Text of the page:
Originally Posted by moondiapers View Post
It's not totally subtracted (insurance) because each parent should pay half, so it's half subtracted. There are more things taken into consideration, what I gave you was the basic all things being equal equation.
Really? I keep reading that the non custodial parent is supposed to provide it, but in our case, I do.

This is what I was looking for earlier:
To determine the child support guideline for a child, the following information must be obtained:
The gross incomes of each parent.
The percentage of time each child spends with each parent.
Any available income tax deductions that the parents can claim, such as mortgage interest.
Mandatory payroll deductions, such as health insurance, pensions, and union dues.
Child care costs incurred by either parent.
Once this basic information is inserted into the DissoMaster or other support calculation program, a guideline child supp



And this crazy equation: : :


Appendix: The Statewide Child Support Guideline Family Code §4055
(a) The statewide uniform guideline for determining child support orders is as follows: CS = K (HN - (H%) (TN)).
(b) (1) The components of the formula are as follows:
(A) CS = child support amount.
(B) K = amount of both parents' income to be allocated for child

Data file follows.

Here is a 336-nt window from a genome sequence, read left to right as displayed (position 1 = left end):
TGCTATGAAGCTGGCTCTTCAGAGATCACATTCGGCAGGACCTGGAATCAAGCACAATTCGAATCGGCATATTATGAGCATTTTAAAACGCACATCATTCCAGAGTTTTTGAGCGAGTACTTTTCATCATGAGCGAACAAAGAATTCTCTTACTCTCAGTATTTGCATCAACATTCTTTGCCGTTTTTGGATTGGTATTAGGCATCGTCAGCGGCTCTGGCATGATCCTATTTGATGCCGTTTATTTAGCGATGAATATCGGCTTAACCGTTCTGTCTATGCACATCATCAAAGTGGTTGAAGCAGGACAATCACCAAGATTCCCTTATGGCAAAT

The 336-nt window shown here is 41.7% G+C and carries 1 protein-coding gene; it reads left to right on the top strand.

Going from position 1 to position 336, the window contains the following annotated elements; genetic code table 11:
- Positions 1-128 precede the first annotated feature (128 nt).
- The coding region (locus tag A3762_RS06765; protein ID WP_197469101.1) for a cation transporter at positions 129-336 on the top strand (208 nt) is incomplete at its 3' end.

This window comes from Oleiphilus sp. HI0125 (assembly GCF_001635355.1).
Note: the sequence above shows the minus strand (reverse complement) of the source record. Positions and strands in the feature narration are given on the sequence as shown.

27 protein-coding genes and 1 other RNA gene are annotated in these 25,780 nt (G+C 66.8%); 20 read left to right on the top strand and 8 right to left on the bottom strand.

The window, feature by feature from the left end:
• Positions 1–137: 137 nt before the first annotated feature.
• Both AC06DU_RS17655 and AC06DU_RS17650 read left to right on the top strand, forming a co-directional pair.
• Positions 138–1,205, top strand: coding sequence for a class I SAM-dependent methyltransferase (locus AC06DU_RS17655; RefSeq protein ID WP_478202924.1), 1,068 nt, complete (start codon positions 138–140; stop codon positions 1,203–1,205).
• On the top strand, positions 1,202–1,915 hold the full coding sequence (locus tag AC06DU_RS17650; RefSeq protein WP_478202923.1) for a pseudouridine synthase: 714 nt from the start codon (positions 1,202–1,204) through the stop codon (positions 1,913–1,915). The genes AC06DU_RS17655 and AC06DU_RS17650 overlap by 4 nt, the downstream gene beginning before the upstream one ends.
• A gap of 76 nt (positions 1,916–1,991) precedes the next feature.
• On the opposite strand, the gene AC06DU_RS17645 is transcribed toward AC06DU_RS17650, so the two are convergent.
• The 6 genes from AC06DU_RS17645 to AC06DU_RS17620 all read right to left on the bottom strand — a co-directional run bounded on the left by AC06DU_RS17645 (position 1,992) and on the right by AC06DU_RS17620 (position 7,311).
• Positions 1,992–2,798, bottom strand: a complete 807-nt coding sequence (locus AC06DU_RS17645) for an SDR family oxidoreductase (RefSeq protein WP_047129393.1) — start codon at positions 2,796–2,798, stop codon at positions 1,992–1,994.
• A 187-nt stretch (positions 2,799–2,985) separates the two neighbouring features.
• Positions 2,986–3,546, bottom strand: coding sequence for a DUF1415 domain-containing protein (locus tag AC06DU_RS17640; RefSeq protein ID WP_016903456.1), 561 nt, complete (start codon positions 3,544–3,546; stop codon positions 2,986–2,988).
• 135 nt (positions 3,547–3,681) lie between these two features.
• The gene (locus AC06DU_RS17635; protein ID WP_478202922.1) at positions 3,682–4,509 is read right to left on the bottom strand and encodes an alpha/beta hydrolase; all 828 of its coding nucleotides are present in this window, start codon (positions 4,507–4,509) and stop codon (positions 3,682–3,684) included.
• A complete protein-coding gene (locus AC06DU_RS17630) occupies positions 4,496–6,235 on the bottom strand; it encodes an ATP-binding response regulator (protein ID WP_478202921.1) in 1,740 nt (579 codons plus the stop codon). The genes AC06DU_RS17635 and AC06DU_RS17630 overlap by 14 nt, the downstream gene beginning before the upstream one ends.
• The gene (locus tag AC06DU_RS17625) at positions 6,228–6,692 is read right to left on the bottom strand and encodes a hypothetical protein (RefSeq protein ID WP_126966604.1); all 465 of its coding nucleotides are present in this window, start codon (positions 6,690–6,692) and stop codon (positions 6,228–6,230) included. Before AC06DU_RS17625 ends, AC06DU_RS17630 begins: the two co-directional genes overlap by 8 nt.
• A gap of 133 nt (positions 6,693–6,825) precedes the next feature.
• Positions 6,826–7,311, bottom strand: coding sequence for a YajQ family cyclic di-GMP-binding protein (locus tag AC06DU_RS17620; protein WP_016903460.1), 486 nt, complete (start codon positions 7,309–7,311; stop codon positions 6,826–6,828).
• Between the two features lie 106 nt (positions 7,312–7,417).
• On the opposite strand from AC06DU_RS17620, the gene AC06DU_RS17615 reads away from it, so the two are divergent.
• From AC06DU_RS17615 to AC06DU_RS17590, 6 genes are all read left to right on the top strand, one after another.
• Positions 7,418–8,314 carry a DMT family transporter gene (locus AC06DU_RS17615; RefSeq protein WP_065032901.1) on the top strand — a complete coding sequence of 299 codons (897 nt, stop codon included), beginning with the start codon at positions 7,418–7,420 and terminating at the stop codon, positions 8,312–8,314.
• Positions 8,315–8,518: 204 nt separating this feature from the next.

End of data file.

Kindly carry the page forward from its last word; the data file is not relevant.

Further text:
support as set forth in paragraph (3).
(C) HN = high earner's net monthly disposable income.
(D) H% = approximate percentage of time that the high earner has
or will have primary physical responsibility for the children
compared to the other parent. In cases in which parents have
different time-sharing arrangements for different children, H% equals
the average of the approximate percentages of time the high earner
parent spends with each child.
(E) TN = total net monthly disposable income of both parties.
(2) To compute net disposable income, see Section 4059.
(3) K (amount of both parents' income allocated for child support)
equals one plus H% (if H% is less than or equal to 50 percent) or
two minus H% (if H% is greater than 50 percent) times the following
fraction:
Total Net Disposable
Income Per Month K
$0-800 0.20 + TN /16,000
$801-6,666 0.25